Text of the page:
Given that 13% of the US population takes antidepressants, it makes sense to show a little compassion here.

  • 3
  • 1
Dec 21, 2020 - 10:43am

CuriousCharacter

Ozymandia

and the growing movement that says that fat people have medical conditions is equally bullshit.  Maybe you have to work a little harder to keep the pounds off, that sucks, but that's not an excuse not to.

Medication used to treat depression (i.e. olanzapine), autism (i.e. risperidone), anxiety (i.e. clomipramine), epilepsy (i.e. gabapentin), diabetes (i.e. insulin), high blood pressure (i.e. metoprolol), and birth control all come with weight gain as a listed side effect.

It's pretty much the most common issue with prescription drugs.

Given that 13% of the US population takes antidepressants, it makes sense to show a little compassion here.

And we all know there is no way to counteract weight gain, say with additional exercise, or eating healthy.

Again, I'm not suggesting you go heckle every overweight person you pass on the street.  But we as a society should not be normalizing obesity.  We don't encourage people to become alcoholics, or chain smokers, so why should we do the same for equally unhealthy behavior such as being obese?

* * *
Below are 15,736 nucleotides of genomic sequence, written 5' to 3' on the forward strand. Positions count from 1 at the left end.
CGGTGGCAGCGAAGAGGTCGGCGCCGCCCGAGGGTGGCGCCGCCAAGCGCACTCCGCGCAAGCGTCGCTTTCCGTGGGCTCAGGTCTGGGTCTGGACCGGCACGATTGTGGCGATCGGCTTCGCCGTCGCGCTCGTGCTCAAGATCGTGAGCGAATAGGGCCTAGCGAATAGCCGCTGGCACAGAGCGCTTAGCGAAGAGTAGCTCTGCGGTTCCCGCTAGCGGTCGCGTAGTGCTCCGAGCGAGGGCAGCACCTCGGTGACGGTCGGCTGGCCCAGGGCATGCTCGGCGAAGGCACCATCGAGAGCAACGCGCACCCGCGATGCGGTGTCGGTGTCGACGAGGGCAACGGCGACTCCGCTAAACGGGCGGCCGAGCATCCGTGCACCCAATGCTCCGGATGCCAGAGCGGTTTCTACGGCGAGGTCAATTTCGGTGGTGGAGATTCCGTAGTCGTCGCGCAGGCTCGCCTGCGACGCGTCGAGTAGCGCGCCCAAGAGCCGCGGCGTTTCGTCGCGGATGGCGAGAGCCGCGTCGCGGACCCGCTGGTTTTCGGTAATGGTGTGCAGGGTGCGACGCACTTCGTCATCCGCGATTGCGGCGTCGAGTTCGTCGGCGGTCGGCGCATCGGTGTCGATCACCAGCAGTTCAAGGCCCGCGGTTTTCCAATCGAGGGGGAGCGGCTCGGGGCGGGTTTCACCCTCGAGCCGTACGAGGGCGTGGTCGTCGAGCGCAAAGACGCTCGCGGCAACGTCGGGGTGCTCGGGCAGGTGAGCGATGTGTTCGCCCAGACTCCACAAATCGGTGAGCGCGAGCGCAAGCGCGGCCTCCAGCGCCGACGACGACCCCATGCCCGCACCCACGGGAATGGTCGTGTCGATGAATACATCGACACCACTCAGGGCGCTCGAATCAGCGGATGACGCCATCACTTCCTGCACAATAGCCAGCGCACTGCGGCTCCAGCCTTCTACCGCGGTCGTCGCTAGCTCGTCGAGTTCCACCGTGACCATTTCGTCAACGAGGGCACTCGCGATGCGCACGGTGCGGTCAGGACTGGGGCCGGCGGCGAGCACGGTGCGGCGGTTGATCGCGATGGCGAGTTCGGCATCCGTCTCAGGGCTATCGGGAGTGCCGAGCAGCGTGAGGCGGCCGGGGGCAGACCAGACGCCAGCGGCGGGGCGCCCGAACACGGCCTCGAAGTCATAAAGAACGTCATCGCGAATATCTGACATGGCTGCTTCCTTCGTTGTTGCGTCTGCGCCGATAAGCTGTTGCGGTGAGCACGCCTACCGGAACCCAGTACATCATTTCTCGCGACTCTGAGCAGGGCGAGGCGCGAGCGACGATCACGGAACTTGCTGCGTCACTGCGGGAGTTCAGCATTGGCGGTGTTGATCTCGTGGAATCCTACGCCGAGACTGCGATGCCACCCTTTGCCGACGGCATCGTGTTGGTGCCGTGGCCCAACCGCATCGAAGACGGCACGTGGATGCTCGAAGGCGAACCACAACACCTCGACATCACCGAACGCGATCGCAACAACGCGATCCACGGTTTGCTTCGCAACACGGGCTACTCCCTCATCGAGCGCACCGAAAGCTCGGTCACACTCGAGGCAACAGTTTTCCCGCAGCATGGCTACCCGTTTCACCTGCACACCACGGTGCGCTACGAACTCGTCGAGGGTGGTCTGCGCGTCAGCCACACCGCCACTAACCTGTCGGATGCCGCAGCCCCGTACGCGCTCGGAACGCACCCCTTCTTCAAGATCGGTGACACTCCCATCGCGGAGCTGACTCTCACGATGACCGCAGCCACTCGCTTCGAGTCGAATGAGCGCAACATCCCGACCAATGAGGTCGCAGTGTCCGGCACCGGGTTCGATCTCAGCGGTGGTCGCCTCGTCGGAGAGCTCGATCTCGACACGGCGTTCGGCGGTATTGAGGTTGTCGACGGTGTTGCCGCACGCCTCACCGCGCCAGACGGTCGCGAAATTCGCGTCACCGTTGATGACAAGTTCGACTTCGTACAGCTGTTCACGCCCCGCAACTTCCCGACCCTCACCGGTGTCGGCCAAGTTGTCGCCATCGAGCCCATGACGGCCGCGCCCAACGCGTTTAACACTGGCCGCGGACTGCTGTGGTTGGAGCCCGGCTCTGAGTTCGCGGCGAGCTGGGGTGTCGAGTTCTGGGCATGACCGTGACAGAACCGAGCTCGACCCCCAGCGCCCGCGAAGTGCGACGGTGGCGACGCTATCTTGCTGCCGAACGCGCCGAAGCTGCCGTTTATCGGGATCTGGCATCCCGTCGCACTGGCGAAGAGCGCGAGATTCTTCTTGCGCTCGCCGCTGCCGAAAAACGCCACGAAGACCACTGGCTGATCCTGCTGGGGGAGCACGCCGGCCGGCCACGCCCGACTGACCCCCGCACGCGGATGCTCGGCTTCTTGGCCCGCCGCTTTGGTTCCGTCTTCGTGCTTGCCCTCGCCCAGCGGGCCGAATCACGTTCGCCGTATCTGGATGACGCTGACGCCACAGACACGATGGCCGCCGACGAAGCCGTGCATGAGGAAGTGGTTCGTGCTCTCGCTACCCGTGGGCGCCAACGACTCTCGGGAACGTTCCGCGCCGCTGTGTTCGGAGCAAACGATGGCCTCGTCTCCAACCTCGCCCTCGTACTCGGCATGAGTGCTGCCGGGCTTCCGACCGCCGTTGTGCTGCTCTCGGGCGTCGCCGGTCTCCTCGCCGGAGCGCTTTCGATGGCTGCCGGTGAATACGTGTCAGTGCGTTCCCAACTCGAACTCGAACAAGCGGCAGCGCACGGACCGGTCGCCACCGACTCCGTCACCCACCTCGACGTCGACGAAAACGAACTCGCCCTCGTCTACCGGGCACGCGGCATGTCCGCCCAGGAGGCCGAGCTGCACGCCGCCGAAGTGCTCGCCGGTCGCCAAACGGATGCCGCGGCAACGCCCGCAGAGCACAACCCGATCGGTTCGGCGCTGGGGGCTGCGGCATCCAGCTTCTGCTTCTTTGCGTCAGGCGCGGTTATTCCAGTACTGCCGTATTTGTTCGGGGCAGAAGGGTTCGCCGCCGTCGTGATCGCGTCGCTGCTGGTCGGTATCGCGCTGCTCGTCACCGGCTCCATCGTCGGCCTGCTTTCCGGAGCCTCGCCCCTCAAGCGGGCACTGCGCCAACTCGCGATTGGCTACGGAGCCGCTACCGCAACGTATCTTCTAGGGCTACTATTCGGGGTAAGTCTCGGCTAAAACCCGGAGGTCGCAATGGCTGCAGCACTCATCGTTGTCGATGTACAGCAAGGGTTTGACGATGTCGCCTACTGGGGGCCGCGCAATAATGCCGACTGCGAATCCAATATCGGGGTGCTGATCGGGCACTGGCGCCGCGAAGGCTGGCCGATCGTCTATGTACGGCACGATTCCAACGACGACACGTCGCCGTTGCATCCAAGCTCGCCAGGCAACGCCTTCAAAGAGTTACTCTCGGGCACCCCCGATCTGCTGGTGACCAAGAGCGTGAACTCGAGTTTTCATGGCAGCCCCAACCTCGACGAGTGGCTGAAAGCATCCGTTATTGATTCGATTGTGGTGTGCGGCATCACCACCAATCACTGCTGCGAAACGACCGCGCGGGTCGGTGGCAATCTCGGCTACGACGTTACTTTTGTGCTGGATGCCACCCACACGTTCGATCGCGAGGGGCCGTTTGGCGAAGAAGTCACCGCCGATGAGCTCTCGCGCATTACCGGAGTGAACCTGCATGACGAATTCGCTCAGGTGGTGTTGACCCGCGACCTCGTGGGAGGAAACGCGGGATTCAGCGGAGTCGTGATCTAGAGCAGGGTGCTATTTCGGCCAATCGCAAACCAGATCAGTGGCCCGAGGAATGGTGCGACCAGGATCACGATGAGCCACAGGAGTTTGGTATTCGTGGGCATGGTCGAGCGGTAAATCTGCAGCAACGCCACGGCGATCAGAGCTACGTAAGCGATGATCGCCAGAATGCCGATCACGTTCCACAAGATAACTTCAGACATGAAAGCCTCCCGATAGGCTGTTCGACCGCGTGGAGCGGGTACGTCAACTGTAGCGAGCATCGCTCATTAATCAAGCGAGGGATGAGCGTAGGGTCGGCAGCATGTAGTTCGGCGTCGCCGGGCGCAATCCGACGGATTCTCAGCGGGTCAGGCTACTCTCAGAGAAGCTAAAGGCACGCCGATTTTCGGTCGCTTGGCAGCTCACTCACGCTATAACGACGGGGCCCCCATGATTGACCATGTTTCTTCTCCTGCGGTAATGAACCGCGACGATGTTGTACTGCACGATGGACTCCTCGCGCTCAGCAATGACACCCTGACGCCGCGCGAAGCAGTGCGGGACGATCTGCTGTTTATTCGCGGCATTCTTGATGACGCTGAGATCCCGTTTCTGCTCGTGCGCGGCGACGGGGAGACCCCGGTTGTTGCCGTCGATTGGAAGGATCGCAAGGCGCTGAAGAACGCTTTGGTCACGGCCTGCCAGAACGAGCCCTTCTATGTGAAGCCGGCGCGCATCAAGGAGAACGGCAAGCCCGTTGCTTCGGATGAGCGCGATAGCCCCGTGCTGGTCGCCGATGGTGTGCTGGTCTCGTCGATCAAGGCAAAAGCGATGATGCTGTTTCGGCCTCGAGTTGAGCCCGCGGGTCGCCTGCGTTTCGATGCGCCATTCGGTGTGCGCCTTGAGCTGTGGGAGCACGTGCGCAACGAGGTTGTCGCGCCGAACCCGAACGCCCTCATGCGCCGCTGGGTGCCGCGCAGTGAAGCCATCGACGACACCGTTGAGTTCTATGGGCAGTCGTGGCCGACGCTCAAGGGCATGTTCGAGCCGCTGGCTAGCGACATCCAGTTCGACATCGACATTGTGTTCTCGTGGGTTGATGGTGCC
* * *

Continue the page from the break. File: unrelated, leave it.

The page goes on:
Dec 21, 2020 - 1:07pm

Ozymandia

I would strongly agree that we should not be encouraging fat acceptance.  Being obese is unhealthy, unsightly, and has a massive social cost.  "Big is beautiful" is bullshit, and the growing movement that says that fat people have medical conditions is equally bullshit.  Maybe you have to work a little harder to keep the pounds off, that sucks, but that's not an excuse not to.

YES YES YES

  • Analyst 2 in RE - Comm
Dec 23, 2020 - 10:46pm

Hoping to provide a new perspective coming from a different culture. Fat shaming is something my European friends and I (Asian) all agree is interesting in the American culture. In other parts of the world, if you are fat, your friends and family will remind you (with humor) and people generally take it well. People understand that being fat is objectively unhealthy so when they get the jokes/comments, they are more receptive of the feedback. That said though, I was raised to believe that lacking control of your diet is a sign of lacking discipline, which is looked down upon.

Dec 24, 2020 - 9:36am

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  • Analyst 1 in IB - Cov
Oct 14, 2021 - 9:43pm